Sixteen now stand together in challenge to the EPA's tougher vehicle emissions rules that rollback reduced rules set under the Trump Administration.
Most recently, Texas joined challenges already filed by Ohio, Alabama, Arkansas, Alaska, Indiana, Kentucky, Louisiana, Mississippi, Missouri, Montana, Nebraska, Oklahoma, South Carolina and Utah. The state of Arizona has filed a separate legal challenge.
Corn and soybean growers’ associations, the American Fuel And Petrochemical Manufacturers, and other organizations have also filed challenges to the tougher emissions rules.
The corn growers and other ethanol producers reported that the new EPA rules revising emission requirements through 2026 “effectively mandate the production and sale of electric cars rather than cars powered by internal combustion engines.” The EPA hasn’t commented on the challenges.
On Monday, conservative U.S. Supreme Court justices questioned the EPA's authority to issue sweeping regulations to reduce carbon emissions from power plants in West Virginia vs. EPA. Environmentalist’s fear could the Court could undermine Biden's plans to tackle climate change in this case.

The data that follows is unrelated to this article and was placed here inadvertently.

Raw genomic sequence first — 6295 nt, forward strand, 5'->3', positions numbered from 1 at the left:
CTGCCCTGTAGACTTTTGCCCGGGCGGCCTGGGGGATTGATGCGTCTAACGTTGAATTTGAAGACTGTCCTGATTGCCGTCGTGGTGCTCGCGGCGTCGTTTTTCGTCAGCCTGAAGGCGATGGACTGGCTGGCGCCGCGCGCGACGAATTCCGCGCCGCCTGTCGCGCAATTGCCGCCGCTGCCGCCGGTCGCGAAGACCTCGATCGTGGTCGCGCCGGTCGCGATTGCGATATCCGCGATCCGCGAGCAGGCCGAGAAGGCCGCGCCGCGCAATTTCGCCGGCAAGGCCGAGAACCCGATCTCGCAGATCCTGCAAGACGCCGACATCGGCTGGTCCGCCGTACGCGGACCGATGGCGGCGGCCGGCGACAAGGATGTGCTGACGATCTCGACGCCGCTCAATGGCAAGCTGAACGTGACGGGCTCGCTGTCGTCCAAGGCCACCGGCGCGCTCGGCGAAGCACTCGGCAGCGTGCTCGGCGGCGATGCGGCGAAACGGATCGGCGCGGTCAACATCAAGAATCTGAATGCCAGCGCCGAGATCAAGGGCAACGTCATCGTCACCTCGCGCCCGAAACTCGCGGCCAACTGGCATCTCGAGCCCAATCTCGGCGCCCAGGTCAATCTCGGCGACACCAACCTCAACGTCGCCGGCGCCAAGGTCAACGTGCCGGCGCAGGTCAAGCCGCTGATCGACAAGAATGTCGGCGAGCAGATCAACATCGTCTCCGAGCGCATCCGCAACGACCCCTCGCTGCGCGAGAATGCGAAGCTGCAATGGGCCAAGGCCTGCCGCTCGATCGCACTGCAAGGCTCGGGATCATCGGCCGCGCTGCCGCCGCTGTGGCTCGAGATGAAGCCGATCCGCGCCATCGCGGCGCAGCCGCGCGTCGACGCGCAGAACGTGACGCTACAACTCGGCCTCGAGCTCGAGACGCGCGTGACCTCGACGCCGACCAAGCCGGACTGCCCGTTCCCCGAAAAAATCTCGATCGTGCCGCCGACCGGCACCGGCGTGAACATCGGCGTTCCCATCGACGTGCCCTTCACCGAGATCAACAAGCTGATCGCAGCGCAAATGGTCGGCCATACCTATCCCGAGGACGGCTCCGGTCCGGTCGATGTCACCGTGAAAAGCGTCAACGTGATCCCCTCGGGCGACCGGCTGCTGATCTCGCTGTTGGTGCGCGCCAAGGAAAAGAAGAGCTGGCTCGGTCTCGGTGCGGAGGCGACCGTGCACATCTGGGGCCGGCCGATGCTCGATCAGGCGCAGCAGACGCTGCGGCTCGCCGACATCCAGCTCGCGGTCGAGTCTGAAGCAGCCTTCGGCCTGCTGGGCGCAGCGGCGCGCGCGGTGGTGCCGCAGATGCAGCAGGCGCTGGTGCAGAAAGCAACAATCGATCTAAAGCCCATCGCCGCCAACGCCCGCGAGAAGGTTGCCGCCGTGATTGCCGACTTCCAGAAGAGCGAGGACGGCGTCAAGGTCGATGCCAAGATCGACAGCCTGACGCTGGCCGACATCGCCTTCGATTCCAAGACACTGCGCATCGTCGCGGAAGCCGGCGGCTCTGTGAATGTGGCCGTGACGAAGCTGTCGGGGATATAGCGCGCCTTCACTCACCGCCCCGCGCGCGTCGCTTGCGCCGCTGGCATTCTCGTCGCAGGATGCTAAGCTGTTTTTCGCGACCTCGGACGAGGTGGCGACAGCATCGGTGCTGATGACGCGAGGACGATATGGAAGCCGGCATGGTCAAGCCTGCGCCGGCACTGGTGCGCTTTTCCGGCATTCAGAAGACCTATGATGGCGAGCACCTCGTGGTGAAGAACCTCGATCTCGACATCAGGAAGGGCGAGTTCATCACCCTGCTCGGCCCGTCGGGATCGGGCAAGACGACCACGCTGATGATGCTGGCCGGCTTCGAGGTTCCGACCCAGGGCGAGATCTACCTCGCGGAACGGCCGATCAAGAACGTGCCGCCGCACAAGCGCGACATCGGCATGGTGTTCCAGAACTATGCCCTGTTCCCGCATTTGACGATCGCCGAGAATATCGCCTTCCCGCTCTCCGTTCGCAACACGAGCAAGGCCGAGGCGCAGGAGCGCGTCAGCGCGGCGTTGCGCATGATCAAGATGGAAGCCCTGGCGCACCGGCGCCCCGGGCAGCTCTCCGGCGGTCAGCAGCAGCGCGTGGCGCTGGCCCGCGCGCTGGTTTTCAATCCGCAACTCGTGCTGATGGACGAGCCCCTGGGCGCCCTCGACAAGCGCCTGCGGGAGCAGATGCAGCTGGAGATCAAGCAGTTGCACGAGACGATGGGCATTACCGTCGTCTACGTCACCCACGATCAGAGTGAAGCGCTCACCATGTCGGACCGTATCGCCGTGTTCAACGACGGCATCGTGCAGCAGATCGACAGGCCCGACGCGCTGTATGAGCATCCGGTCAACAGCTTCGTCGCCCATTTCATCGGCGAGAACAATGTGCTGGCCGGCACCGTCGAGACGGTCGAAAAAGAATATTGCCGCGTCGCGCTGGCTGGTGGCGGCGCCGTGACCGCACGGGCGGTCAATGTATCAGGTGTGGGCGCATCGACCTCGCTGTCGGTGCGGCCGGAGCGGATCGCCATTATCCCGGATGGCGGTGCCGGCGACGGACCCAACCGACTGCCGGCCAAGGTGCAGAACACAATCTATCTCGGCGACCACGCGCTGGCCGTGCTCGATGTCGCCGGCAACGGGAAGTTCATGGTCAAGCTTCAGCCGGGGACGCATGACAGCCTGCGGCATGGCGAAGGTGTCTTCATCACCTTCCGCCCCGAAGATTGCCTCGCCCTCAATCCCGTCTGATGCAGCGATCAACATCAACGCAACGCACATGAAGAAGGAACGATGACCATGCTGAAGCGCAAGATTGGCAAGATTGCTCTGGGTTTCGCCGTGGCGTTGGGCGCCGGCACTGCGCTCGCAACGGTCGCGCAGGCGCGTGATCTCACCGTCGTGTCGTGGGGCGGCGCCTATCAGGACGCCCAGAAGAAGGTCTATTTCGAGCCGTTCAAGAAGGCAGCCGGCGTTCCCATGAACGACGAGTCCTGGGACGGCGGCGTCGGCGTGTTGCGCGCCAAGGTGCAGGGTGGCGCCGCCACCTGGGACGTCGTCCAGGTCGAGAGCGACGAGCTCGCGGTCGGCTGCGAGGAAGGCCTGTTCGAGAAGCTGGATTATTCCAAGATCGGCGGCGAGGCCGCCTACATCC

When expressed in miles per gallon (mpg) requirements, the new EPA rules would result in a fleetwide real-world average of about 40 mpg in 2026, versus 38 mpg under the initial Biden Administration proposal and 32 mpg under the Trump rules.
Biden seeks to have 50% of all new vehicles sold in 2030 to be EV or plug-in hybrid models. He has not endorsed California's plan to phase out new gas-powered light-duty vehicles by 2035.
The new rules will take effect with the 2023 model year and require a 28.3% reduction in vehicle emissions through 2026.
State soybean groups and a Valero subsidiary report the final rule exceeds "EPA’s authority by favoring one technology, electric vehicles, over others, including" ethanol produced by farmers.
The groups say the EPA failed to "adequately considering the vast greenhouse gas reduction benefits provided by renewable fuels.”
The Competitive Enterprise Institute and Domestic Energy Producers Alliance filed a separate challenge. This group maintains the rule seeks "to establish stringent fleet-wide automobile emission standards with credit trading and enhanced credits for electric vehicles, but the agency lacks the legal authority to issue such a rule."
Originally posted on Auto Dealer Today
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